Bakersfield, Calif.—When an 87-year-old woman collapsed in her independent living facility last week, a nurse called 911 but refused to do CPR, despite the dispatcher’s desperate pleas. “Can we flag someone down in the street?” asked the dispatcher, who offered to provide instructions over the phone. “Is there anybody that’s willing to help this lady and not let her die?”
The nurse replied, “Um, not at this time,” saying it was against company policy to conduct CPR on patients.
“I don’t understand why you’re not willing to help this patient,” the exasperated dispatcher said.
Although the elderly woman died, the facility boss backed up the employee, and the patient’s daughter said she was satisfied with her mother’s care.
Unlike nursing homes, independent living facilities are more like hotels than hospitals. California law doesn’t require staff at independent living facilities to provide medical aid.
Experts debated such policies, saying the nurse had a moral obligation to attempt CPR. Being worried about losing your job or performing the procedure incorrectly aren’t valid excuses for doing nothing, they said. So-called Good Samaritan laws protect bystanders who try to offer assistance.
Former prosecutor Star Jones said facilities have the right to limit their services and, thus, their liabilities. But she added, “The problem then becomes, are we looking at a legal responsibility or is this a social responsibility?” Jones said this nurse “may not go to court, but she does have to go to bed at night, and I’m not sure she’s going to be able sleep well.”
Because anybody could face a similar choice, “every one of us should think hard about what we ought to do when someone needs our help to live,” said bioethicist Arthur Caplan.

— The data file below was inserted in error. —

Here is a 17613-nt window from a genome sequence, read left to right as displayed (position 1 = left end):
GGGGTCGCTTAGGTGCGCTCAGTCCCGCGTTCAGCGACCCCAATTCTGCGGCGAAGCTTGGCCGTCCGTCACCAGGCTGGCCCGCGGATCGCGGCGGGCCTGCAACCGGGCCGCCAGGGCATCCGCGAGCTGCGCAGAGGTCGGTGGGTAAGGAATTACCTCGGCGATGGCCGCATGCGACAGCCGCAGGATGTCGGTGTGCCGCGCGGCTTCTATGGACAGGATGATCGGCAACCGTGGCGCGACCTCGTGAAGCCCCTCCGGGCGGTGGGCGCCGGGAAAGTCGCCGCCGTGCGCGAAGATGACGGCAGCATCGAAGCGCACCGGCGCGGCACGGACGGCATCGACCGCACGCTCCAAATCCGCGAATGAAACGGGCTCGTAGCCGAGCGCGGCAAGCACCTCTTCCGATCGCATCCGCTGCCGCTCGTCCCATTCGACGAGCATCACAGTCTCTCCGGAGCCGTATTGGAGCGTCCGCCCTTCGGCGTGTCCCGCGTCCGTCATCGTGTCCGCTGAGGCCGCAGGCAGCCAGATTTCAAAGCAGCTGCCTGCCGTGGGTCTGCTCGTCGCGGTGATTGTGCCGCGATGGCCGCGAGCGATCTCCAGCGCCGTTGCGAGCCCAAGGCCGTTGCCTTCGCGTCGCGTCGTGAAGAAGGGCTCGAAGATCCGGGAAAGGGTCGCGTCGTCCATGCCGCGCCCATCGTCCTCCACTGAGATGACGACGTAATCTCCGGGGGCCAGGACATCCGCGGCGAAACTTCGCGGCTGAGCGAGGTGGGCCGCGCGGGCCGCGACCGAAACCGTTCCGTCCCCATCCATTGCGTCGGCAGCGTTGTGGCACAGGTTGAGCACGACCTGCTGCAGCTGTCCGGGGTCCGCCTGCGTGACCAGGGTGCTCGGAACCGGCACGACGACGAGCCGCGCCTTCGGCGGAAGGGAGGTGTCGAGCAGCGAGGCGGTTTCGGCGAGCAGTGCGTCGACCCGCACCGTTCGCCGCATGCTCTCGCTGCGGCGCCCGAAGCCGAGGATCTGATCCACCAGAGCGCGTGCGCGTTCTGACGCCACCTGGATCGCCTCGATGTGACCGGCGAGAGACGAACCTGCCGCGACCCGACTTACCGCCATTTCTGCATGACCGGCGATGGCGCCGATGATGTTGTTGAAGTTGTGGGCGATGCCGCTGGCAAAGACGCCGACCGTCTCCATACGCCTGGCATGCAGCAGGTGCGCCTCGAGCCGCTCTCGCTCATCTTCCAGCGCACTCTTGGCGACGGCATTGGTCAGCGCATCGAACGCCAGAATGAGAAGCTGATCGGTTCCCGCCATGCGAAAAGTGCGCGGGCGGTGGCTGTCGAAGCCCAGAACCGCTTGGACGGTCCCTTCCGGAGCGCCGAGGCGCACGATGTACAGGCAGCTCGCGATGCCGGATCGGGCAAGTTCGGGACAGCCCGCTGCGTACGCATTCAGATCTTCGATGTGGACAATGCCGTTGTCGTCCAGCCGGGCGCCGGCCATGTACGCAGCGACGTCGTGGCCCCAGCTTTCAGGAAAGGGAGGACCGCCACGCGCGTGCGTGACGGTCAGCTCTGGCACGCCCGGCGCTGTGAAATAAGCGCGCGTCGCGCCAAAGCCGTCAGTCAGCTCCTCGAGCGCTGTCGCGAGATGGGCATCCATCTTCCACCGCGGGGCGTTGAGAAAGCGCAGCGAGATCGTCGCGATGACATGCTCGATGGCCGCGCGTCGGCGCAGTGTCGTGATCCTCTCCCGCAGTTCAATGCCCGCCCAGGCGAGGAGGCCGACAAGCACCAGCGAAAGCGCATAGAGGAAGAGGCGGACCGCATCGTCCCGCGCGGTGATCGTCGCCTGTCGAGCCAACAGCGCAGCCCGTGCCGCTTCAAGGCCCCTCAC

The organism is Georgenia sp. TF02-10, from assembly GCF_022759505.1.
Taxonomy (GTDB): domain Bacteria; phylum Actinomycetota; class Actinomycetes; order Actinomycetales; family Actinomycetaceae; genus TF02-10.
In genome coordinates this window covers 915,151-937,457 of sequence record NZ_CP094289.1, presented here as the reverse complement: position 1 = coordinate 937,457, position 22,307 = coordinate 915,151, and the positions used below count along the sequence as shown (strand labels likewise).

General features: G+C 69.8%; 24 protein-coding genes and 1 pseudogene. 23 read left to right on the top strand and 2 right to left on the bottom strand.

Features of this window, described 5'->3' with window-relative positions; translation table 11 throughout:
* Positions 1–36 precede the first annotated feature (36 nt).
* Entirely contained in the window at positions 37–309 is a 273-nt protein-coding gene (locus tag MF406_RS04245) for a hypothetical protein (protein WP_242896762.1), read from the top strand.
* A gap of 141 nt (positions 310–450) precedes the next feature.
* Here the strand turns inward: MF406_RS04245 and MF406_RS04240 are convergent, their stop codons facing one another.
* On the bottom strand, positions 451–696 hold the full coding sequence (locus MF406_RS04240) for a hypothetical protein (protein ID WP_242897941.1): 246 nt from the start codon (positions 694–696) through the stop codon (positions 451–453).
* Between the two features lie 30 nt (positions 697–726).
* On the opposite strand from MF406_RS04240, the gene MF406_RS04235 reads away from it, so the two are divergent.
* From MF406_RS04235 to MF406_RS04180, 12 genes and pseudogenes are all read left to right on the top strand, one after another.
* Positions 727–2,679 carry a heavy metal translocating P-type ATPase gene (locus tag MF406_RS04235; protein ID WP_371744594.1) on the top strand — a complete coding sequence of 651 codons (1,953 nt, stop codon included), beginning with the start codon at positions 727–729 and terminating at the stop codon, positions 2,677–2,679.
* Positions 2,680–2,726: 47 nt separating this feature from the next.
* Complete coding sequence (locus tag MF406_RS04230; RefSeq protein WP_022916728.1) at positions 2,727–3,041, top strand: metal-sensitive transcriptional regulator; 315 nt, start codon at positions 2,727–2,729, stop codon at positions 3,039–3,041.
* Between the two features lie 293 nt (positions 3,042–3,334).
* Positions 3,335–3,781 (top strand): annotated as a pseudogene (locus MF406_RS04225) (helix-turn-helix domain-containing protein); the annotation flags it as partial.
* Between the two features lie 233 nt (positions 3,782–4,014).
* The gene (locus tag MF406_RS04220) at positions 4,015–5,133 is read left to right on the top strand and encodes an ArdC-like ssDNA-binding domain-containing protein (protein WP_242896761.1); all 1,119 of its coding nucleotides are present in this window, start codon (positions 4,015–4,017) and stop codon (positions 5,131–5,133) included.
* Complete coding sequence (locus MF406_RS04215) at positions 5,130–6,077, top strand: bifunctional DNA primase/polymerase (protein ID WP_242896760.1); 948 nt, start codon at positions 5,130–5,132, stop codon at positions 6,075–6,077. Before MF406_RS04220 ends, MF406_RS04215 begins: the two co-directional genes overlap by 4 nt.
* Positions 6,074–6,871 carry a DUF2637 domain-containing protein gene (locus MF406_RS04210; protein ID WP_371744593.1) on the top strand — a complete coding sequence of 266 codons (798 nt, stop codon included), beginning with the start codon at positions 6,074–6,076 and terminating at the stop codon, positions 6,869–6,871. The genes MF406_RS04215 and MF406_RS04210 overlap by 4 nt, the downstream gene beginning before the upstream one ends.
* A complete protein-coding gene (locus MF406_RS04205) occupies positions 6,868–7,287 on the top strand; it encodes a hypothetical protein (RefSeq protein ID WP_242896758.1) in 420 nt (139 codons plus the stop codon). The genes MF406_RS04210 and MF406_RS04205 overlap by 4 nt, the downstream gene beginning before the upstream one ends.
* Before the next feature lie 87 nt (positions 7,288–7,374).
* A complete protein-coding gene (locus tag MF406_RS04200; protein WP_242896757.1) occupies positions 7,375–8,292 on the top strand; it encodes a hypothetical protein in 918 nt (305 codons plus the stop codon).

- What’s your reaction to this incident? Who, if anyone, do you think is to blame?
- Should the nurse be applauded for sticking to policy during a challenging time, or should she have sidestepped the rule? Explain. If the nurse would have ended up giving the woman CPR, should she have been fired? Why or why not?
- Is it fair to view the nurse as heartless or uncaring? Why or why not? If you were in her shoes, would you have a guilty conscience about the incident? Why or why not?
- How do you feel about the facility’s policy of not providing medical aid during emergencies? If you were the deceased woman’s family member, how would you react to this incident and its unfortunate outcome?
- Describe the degree of responsibility you feel toward others. How much thought have you put into your willingness to provide aid during an emergency? What type of care do you expect from other people, if you’d ever need assistance?
- What measures are you willing to expend—and what risks are you willing to take—for family and friends? for acquaintances? for complete strangers? How, if at all, does the fact that you won’t be held liable for bad outcomes affect your decision-making?
- Why is it often difficult to get involved with other people’s struggles, despite Jesus’ command to love and serve our neighbors? Do you think Jesus expects us to risk our lives trying to save strangers’ lives? Why or why not?
- What are some Good Samaritan-type situations you’ve encountered? What has caused you to either stop and help or to walk on by? How did you feel about yourself afterward?
- What helps you make good spur-of-the-moment decisions, and why?
Scripture links: Leviticus 25:35-38; Isaiah 30:21; Luke 10:25-37; Romans 13:8; 1 Thessalonians 4:11-12; and James 2:8-17.